Yap, who lives in Silicon Valley and works at Menlo Ventures, is pulling things together.
"I really think that the basic technologies are there," he said. "But it only takes one to weave them together to facilitate their installation."
From a product perspective, one of the big challenges is making gadgets useful, intuitive, and affordable without the sensors being too invasive and expensive.
"The industry is still a group of enthusiasts trying to gather the elements of a solution to monitor their parents," said Michael Skaff, a veteran of the technology industry who is now the chief operating officer of the Jewish Senior Living Group in San Francisco.
Skaff said that a number of sensor types might prove useful, especially when all data is aggregated. There are sensors for refrigerators that can track if they have been opened recently, moisture sensors to monitor water leaks, smart locks and connected lights that can turn on. the night. There are also sensors that can be placed on doors and windows, which provide an update when a person comes in or out of the house.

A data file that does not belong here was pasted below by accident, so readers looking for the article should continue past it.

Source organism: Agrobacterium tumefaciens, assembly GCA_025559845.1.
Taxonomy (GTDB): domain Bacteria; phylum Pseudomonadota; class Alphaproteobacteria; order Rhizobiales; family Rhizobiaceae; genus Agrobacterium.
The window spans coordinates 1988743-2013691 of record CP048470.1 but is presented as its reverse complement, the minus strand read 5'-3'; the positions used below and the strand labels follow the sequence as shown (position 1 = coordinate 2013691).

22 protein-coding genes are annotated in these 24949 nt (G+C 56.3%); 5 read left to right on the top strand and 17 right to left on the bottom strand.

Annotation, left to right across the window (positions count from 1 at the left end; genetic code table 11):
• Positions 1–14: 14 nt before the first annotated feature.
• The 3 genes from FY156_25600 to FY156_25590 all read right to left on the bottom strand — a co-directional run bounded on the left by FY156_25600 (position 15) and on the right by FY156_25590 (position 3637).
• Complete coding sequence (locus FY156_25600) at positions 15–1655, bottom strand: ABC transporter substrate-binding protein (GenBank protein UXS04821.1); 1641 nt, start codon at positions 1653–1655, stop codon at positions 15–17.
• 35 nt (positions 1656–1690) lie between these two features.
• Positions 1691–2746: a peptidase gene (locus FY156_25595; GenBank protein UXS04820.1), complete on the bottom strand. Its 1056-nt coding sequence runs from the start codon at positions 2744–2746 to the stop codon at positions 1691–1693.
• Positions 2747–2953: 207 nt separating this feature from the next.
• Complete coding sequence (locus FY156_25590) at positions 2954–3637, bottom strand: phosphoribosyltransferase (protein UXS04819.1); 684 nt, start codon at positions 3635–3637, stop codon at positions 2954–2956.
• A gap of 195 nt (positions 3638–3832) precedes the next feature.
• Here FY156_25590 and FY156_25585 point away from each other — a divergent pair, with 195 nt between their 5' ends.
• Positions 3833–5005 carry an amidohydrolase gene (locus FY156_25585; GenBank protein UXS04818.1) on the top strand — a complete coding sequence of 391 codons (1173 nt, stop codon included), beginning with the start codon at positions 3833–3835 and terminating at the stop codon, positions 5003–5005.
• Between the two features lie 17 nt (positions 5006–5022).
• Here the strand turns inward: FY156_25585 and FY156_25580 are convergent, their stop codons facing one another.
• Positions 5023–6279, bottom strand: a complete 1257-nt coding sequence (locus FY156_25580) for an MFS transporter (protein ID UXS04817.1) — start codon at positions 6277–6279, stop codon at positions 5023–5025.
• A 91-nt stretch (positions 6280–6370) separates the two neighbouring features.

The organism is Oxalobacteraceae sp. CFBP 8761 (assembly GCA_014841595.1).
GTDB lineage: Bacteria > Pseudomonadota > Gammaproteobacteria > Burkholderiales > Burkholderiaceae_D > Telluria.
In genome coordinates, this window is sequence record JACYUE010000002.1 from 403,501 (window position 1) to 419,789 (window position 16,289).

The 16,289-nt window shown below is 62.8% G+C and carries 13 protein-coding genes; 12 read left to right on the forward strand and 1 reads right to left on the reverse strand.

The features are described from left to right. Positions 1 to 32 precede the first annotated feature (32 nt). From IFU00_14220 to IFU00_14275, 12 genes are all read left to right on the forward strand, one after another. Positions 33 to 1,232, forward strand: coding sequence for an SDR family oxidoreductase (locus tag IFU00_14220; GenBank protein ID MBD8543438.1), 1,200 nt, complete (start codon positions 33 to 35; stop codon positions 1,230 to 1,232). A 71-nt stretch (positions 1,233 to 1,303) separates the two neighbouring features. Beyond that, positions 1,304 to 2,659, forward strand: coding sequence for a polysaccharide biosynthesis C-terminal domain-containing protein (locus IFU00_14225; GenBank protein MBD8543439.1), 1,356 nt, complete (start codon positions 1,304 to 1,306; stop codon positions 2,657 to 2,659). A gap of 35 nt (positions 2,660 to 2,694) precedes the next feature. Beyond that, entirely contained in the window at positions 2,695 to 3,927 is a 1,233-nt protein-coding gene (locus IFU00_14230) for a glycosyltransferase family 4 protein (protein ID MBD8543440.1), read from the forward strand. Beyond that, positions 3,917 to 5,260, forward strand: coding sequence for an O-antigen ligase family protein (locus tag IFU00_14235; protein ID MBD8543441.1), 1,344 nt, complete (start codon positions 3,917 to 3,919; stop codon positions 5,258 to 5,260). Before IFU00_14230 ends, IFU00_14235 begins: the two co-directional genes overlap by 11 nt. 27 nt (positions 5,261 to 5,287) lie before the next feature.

Traditional medical devices are also increasingly related to smartphone applications, and data can be shared with caregivers and children, provided that users consent.
"It's still a little risky, but we're getting there," said Scaff.